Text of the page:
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The Struggles of Being Bilingual...

Welcome back my new, international friend.

I know, you’ve been in the UK a few weeks already and you are half way to being an expert. You survived fresher’s week, know roughly how your timetable looks and know the time of day when supermarkets start reducing the price of the bread. You have a few new friends on Facebook and, if you are lucky and live in Scotland (not biased here), you’ve already attended your first Scottish dance (ceilidh). But, wait, you realise you still have one big challenge to master: ENGLISH.
Coming to the UK gives you the amazing opportunity of working on your English, and mastering it once and for all. I am going to say it: my dear friend, you’re bilingual now (yaaayy!!!).
But being bilingual is not all fancy; it comes with its challenges and struggles. Here, it’s time for you and me to get it all out and realise we are in this together!
Firstly, wanting to understand jokes and tell jokes can be frustrating.
When I had got a bit more used to life here and the people, my heart started wanting to express so much more than my language ability allowed me to. Where’s that funny girl who made everybody (well, maybe just a few) laugh in her home country? It was like I was this new ‘very proper person’ taking the microphone instead. My sentences were restricted to being more formal.
Here’s what I want to tell you: be patient and kind with yourself because even the biggest “weirdos” (hi!) end up being able to crack the best jokes.
Secondly, I couldn’t express as much as I needed to.
You hear a story, and a thousand thoughts come to your mind. Your heart seems to be in the right place but your words… that’s another story.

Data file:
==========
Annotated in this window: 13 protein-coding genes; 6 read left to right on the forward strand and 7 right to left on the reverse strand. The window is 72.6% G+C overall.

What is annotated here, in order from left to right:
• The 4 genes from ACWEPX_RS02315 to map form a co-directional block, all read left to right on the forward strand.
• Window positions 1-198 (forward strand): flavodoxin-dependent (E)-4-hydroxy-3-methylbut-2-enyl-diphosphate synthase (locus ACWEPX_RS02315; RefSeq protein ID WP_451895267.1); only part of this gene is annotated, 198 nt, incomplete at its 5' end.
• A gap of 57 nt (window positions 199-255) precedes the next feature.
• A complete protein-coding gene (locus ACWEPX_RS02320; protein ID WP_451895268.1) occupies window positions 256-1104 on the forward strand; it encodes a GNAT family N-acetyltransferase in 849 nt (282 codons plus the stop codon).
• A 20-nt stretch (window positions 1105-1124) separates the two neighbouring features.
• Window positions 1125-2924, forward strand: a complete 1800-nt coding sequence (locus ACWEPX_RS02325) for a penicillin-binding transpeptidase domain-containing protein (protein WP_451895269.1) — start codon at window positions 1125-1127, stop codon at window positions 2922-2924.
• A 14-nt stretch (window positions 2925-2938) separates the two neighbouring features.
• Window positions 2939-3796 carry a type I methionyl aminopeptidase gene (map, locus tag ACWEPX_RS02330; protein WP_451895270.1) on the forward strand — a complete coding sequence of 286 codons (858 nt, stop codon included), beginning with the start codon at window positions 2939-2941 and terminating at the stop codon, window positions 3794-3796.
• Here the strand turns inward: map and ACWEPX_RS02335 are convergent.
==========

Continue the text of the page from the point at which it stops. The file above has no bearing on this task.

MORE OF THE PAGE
I thought it was just me until one of my friends, who is learning Spanish, admitted to me how frustrating it was feeling completely blank when she tried to relate emotionally to someone in Spanish. 
Thirdly, with two languages in your mind, going blank and hating the awkward silence.
Talking and translating in your mind all the time is not really possible, which will mean you will go blank sometimes. Wanting to say something and going blank was very frustrating at times.
One wonderful life-changing experience in Scotland was when I finally confessed to one of my first best buddies how I was so sorry because I felt I couldn’t be completely myself with her due to the language barrier. But at that crucial moment, my friend said:
“Ale, you don’t need to prove anything, I know your heart, don’t worry.”
And I could breathe again. I realised how the right people will just get you, will be patient and your friendship will be marked by those funny and unique moments. It gave me hope and from then on, I aimed to be as gracious as my friend was with me with other people going through the same thing.
Take note of this: Life will get easier, keep studying and remember, you already know a language! You just love a good extra challenge.
My wonderful friend, you will get there. Now, enjoy the journey.

 

 

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Thank you Alessandra, very helpful insights and great writing!

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